That capsule collection merges techniques and ideas and revives silhouettes Tesoro worked several years ago. It will eventually be exhibited in Berlin, but it will be produced in the Philippines.
Throughout our conversation, Tesoro reiterates that he is in close contact with the Cultural Center of the Philippines (CCP), which oversees the respectful use of traditional fabrics and heritage materials. The thoughtfulness with which he is approaching his designs has helped inform those designs.
“I sourced materials from different provinces, which is when I realized that I was going to make this collection,” he tells me. “I collected pineapple fabric and recycled capiz shells, which are used for window panes and chandeliers… It’s old-fashioned, and few consumers are buying it, but I decided to pay homage by using recycled chandeliers.”
In addition to using traditional and recycled materials, Tesoro is now crafting shoes using mahogany wood, because “the mahogany tree is a bio-invasive tree in the Philippines, so I wanted to contribute by lessening its habitat.”
There’s no obvious connection between his designs to date and his latest endeavor, but everything he is crafting now is the evolution of his journey as a designer.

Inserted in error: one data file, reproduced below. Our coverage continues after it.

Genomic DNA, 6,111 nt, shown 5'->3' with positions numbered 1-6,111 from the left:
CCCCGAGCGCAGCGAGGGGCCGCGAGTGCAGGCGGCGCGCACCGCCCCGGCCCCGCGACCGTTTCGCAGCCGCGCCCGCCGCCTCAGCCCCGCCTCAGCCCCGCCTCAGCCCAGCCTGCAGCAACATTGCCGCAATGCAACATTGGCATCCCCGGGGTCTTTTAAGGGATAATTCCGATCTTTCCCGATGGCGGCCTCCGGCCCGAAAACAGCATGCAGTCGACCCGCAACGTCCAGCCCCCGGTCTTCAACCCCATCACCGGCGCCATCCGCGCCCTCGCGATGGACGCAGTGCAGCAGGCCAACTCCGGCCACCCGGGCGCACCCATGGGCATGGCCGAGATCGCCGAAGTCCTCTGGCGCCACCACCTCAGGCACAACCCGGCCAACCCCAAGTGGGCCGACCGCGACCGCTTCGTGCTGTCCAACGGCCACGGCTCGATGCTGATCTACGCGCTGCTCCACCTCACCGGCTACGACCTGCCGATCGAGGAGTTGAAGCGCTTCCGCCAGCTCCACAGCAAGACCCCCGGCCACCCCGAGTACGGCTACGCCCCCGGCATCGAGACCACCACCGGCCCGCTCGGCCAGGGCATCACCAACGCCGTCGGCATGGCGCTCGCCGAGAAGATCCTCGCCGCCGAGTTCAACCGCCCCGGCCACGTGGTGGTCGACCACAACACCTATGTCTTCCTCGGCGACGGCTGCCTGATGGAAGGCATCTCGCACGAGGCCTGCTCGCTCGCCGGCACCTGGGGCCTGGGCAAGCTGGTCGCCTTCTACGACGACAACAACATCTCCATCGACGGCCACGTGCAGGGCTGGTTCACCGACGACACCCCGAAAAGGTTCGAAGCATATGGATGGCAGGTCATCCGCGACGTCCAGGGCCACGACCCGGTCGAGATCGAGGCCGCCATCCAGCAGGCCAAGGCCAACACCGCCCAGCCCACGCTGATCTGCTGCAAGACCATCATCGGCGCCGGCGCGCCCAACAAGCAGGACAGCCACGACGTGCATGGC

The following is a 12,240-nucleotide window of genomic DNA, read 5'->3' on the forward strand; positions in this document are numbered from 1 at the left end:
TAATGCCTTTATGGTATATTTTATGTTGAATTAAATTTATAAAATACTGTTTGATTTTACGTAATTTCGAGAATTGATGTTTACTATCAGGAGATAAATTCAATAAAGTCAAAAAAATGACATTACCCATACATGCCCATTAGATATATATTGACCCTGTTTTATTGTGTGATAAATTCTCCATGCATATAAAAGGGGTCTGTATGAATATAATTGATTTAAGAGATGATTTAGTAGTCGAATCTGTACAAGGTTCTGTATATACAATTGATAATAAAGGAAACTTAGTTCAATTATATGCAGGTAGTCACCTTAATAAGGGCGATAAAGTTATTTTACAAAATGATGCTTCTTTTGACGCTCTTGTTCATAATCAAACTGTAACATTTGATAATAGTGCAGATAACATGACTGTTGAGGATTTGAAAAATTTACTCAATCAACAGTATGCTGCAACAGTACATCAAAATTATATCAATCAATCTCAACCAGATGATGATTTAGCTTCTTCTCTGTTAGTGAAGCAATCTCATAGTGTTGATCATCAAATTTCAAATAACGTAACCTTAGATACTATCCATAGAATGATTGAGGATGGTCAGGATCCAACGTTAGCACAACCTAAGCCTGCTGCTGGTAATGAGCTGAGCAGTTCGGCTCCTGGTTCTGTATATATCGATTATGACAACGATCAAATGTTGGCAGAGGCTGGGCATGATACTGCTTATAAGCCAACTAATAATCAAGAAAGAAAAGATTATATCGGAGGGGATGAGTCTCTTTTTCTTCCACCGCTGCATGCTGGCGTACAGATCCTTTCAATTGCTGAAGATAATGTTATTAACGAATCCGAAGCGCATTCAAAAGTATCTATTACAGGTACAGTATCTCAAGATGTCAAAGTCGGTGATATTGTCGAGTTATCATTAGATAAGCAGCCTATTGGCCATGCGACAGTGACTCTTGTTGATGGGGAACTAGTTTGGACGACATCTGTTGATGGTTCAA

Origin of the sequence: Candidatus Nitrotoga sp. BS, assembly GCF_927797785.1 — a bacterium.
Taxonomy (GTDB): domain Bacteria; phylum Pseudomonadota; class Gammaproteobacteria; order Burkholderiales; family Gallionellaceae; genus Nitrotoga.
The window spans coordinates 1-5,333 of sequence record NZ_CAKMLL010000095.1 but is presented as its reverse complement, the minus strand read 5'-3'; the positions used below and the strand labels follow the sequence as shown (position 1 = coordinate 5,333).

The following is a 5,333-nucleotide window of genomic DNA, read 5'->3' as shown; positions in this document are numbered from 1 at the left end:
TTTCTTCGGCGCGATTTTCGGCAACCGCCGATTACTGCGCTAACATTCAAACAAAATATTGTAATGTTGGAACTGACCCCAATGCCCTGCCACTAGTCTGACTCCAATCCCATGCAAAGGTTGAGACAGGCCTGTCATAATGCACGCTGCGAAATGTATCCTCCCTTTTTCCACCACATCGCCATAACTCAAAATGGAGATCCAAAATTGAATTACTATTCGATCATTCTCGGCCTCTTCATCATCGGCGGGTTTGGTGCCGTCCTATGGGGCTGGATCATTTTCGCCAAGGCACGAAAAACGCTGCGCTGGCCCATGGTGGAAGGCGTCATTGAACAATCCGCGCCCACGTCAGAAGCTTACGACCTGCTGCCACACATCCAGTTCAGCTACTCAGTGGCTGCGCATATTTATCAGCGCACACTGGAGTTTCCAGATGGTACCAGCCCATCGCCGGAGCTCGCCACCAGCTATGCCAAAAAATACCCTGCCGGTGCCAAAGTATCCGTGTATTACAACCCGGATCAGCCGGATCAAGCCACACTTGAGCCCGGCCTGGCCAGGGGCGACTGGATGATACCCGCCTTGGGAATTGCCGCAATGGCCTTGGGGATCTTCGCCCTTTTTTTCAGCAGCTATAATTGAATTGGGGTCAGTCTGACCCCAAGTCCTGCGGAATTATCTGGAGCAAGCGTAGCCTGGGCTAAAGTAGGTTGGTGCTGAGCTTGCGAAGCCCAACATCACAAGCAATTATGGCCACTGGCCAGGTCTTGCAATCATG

“This look is about borrowing from those [past] collections and reinterpreting silhouettes from traditional costumes in the Philippines,” he says. “It’s a bit morbid because we have a tribe in our northern province of headhunters and I was enamored of it, because it felt like we had this brutal history but it was romanticized by the tribes within the community. Those stories were the elements of my designs, borrowing imagery, patterns and themes of tribalism.”
This all suggests a visual violence that is not evident in his evolving collection, which feels almost gentle.
“It’s all muted because the fabrics range from ivory to off-white to pearl,” he tells me. “The whole collection has a monochromatic palette, apart from the wood for the shoes. There’s an earthy feeling to the colors. I’m not revolutionary, but I’m sad that traditions like weaving fabrics are outdated and younger generations are leaving the provinces for the cities.”
To understand Tesoro’s 180-degree pivot toward sustainable, earthy designs and away from dressing celebrities, we need to rewind to the hype and excitement generated by Tesoro’s singular shoes.
Back in 2011, Lady Gaga teamed up with members-only store Gilt Groupe to stage an exclusive sale of curated fashion pieces chosen with the help of her long-time stylist Nicola Formichetti. One of the designers whose exceptional pieces were championed by Gaga and Formichetti was Tesoro.